Roger Binny Interview: 'Injuries Need To Be Minimised At Any Cost'
Exhaustive strategy to reduce player injuries is key focus, says new BCCI president Roger Binny in a conversation with Swarajya.
Playing in Pakistan? ‘Not BCCI’s call; need government clearance’
Barely 72 hours after becoming the new president of the Board of Control for Cricket in India (BCCI), veteran cricketer Roger Binny is rolling up his sleeves to transform the quality of cricket in the country.
Better spectator experience, high-quality pitches and an exhaustive strategy to reduce player injuries – these are three of many areas that Roger will focus on, over the next few months.
During a felicitation event organised by the Karnataka State Cricket Association (KSCA), Swarajya caught up with the 1983 world cup hero for a privileged chat, at his favourite home ground, the Chinnaswamy stadium.
Binny sounded an alarm bell regarding player injuries. His concerns stemmed from pacer Jasprit Bumrah getting injured just 10 days before the T-20 world cup in Australia. “This is high on my priority list. Injuries need to be minimised at any cost”, he said.
Binny announced that the Bangalore-based National Cricket Academy will have a larger role to play in the future, not just for rehabilitating injured players but also going back to its foundational goal of creating and grooming high-quality young cricketers from across the country.
Defending the uncomfortable bounce of geo-political diplomacy
Binny takes strike during the crunch overs when conversations are abuzz about team India’s participation in the 2023 Asia Cup in Pakistan, a few months from now.
Amidst speculations of India pulling out of the series, Roger made his stand clear. “This isn’t the call of BCCI. We need to take clearance from Government if we leave the country, or if other countries come here. We can't take that decision on our own.”
Interestingly, Binny kick-started his international career in 1979 in the first Test against Pakistan at the Chinnaswamy, and ended his Test career, playing against Pakistan in 1987.
Franchise cricket – coming soon to smaller cities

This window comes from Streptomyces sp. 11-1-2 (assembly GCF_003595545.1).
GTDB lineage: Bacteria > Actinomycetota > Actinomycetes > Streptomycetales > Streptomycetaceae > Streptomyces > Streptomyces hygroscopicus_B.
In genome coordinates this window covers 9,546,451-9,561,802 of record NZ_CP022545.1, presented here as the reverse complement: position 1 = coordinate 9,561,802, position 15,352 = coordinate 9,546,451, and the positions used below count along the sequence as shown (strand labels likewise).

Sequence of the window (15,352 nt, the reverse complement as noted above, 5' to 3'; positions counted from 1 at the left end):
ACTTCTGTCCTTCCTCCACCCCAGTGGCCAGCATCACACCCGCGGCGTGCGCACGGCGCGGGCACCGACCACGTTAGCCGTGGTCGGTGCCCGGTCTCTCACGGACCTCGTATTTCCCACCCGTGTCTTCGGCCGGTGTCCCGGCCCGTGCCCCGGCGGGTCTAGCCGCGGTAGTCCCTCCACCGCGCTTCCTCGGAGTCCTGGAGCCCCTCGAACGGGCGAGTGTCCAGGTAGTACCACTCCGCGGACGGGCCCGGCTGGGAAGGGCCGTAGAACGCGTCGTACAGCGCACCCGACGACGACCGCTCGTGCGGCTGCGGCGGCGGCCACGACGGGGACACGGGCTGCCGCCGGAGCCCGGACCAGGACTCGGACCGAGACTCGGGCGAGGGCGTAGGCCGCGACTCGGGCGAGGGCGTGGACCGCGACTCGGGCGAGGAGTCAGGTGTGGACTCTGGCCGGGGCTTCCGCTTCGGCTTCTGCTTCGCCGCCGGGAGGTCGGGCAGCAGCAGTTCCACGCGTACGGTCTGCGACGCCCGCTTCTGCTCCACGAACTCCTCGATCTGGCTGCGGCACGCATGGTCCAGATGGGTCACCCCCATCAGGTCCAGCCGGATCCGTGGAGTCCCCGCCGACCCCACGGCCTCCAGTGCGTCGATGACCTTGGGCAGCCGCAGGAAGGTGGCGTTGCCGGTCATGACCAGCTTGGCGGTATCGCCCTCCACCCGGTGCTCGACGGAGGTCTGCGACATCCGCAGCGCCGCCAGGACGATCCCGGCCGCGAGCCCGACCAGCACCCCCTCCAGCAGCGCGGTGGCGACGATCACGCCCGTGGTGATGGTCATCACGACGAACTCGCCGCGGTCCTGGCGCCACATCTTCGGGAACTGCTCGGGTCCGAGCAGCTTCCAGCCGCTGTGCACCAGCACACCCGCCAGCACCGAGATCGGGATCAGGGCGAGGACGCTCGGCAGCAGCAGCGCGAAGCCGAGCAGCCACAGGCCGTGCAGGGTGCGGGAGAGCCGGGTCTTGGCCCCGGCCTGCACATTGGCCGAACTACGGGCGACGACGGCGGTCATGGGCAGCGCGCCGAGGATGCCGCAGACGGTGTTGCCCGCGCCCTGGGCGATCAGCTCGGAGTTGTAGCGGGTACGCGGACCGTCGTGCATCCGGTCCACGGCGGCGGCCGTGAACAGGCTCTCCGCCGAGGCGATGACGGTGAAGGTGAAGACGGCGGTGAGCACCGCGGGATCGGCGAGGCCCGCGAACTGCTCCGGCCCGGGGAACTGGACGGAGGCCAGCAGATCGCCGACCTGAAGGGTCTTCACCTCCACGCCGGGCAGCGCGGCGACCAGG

According to Binny, franchise cricket is ready to make inroads into smaller cities. “I’m paying close attention to spectator facilities and comfort across stadiums in India. One of the reasons is the fact that franchise cricket, especially in the short format, is all set to spread its wings to smaller cities. We’ve had a few matches being played at Rajkot and Ranchi for instance, and this trend will definitely continue.
Speaking about his home state, he added, “Don’t be surprised if you see Indian Premier League matches being played at Dharwad or Hubbali soon.”
Women in cricket
Binny believes that the popularity of women’s cricket is set to grow by leaps and bounds. “Across the world, we are witnessing women’s cricket gaining popularity. In India, we are pushing for more matches and tournaments to ensure that we are able to produce and groom women cricketers in the months to follow”, he said.
In 2023, the men’s Indian Premier League (IPL) will be preceded by a women’s IPL, in the same format.
Binny there, done that
Binny brings to the table vast experience both as a player as well as a cricket administrator. He represented India in 27 test matches and 72 ODIs, with 47 and 77 wickets respectively to his credit.
His most impactful stint was the World Cup triumph of 1983, where he lapped up 18 wickets with his unique brand of medium pace bowling.
He assumed the post of BCCI President on 18 October 2022, before which he was an integral part of the KSCA for more than a decade.
Over the years, he has also empowered cricket in South East Asia and the Middle East by serving as the cricket development officer of the Asian Cricket Council (ACC). The first Anglo Indian of Scottish descent to be part of Indian cricket, 67 year-old Roger Michael Humphrey Binny also loves golf and is passionate about wildlife conservation.
Formal, yet friendly
His son Stuart Binny, an all-rounder has represented Karnataka and has been part of the IPL. Stuart’s wife, Mayanti Langer is a popular cricket expert and TV presenter.
The 36th president of the BCCI is a doting grandpa at home, but is ready to take on a more formal, yet friendly persona as Indian cricket’s most important man.
Roger that, please!
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